Where do you turn in times of deep trouble? How do you console yourself when your whole world has turned upside down? How can you provide solace to others, especially children, who have lived through traumatic events like the tragedies of September 11, 2001?
Poet, author, and teacher Georgia Heard tried to answer such questions when asked “to gather poems of comfort to read to the New York City children who witnessed the World Trade Center tragedy.” The anthology she edited, This Place I Know: Poems of Comfort, includes eighteen poems, each one illustrated by a different picture book artist. Many of the illustrators describe their inspiration for the illustrations and their hopes that their contributions might help provide comfort. In an Author’s Note, Heard says, “I tried to choose poems that touch upon our feelings of fear and loss, remind us that we are not alone in despair, and assure us that dreams can be born even from tragedy.” The poems in this wonderful collection fulfill her objective and more.
The title poem, “This Place,” by Eloise Greenfield, and several others address grieving and assure young readers that tears are an acceptable and possibly even a necessary part of the process.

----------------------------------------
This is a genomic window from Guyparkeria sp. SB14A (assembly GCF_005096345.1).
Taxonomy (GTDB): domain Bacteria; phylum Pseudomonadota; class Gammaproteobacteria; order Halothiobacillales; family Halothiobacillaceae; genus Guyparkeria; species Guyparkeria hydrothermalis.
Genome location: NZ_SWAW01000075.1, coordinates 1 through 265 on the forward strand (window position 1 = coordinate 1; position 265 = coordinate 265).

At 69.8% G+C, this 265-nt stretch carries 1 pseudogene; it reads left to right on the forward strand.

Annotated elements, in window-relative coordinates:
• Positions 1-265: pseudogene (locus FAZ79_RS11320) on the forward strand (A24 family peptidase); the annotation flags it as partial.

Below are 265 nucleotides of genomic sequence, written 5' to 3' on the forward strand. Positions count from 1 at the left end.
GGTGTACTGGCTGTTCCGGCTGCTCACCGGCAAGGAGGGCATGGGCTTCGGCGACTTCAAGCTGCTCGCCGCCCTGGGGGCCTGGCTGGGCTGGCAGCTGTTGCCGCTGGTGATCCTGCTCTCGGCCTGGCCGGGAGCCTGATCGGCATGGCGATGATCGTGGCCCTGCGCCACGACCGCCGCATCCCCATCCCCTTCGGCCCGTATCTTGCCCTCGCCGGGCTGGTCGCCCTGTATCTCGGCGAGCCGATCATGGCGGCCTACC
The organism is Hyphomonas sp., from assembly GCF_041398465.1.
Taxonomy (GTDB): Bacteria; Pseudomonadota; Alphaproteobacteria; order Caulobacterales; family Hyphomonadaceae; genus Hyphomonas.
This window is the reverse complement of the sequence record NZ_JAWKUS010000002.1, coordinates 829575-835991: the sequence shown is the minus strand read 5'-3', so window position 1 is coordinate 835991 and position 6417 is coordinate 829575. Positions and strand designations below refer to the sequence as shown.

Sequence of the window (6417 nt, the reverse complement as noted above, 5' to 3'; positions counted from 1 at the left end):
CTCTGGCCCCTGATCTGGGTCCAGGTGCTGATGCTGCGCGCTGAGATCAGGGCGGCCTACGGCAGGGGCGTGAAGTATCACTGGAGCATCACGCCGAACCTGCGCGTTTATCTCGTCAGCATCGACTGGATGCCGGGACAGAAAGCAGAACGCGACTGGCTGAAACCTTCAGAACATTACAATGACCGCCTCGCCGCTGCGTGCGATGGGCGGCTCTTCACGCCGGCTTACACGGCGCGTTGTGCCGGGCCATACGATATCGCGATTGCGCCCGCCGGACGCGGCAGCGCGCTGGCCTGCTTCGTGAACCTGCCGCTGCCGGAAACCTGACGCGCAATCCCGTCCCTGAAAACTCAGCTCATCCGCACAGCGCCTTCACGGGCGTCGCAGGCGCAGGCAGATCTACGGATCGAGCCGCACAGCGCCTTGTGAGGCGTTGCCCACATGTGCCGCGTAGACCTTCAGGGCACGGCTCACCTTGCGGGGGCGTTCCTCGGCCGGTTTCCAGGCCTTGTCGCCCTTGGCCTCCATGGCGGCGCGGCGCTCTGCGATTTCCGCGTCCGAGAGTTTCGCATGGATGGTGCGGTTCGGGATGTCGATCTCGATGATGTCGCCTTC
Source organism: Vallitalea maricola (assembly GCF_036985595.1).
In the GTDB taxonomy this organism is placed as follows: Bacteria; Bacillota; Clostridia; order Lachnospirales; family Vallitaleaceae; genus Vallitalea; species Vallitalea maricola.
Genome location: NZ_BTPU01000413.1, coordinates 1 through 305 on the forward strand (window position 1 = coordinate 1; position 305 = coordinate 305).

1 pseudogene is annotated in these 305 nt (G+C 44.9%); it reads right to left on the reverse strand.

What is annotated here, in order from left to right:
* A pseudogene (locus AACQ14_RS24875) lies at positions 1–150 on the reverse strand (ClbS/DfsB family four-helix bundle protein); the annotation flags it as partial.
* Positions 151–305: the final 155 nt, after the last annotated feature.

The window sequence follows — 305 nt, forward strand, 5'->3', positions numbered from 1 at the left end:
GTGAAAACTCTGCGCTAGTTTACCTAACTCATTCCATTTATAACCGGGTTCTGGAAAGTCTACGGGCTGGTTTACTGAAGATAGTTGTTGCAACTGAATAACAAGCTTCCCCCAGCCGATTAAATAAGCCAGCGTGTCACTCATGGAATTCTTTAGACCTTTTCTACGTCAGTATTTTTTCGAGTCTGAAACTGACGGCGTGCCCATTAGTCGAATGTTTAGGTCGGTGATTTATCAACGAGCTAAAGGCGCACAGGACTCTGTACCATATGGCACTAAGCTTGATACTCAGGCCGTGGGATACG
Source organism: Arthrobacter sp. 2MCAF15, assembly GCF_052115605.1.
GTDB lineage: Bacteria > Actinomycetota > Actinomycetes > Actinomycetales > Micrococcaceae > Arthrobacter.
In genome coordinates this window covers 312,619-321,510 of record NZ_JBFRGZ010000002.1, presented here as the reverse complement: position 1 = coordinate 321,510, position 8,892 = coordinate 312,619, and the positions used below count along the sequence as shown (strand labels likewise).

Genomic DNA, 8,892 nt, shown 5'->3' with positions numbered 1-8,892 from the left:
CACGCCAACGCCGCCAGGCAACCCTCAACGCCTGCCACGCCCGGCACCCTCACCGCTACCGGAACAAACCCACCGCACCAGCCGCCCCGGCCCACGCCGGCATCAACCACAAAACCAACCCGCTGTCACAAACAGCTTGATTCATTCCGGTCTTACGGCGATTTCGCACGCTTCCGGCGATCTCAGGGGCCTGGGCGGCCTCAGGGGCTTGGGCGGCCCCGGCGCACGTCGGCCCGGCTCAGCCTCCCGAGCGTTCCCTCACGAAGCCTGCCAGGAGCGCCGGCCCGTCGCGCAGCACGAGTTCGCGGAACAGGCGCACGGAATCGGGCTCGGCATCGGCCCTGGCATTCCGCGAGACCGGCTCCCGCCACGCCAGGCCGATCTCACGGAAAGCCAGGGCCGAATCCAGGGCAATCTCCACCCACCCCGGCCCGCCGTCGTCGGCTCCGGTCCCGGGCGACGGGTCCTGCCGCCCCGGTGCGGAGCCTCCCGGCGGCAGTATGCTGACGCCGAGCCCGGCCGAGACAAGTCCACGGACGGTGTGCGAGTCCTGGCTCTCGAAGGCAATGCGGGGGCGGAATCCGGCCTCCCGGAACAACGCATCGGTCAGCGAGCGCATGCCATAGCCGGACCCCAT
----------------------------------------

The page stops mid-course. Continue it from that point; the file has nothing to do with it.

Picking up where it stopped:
Touching poems about friendship and togetherness include “To You” by Karla Kuskin, which speaks to someone whose company would enable the narrator to “do anything at all.” “A Little Girl’s Poem” by Gwendolyn Brooks describes a child’s wishes for children all over the world: “Life is for us, and is shining. We have a right to sing.”
Both “Hold Fast Your Dreams” by Louise Driscoll and Langston Hughes’s “Dreams” remind readers to hold onto their hopes and dreams so they can eventually find joy. A favorite of mine, “Trouble, Fly” by Susan Marie Swanson, addresses trouble directly and asks it to “Let our night be a night of peace.” “The Peace of Wild Things” by Wendell Berry describes a retreat to still water to “rest in the grace of the world.” Additional poems describe life in New York City and the resilience of its inhabitants. The publisher, Candlewick Press, and contributors donate part of the proceeds to Save the Children.
I return to this collection again and again, when teaching, in school visits, to comfort myself in difficult times. Of course, poetry alone is not enough to save us in times of tragedy. But it can help lessen the pain of listeners and readers alike by reminding us of our shared losses and strengths.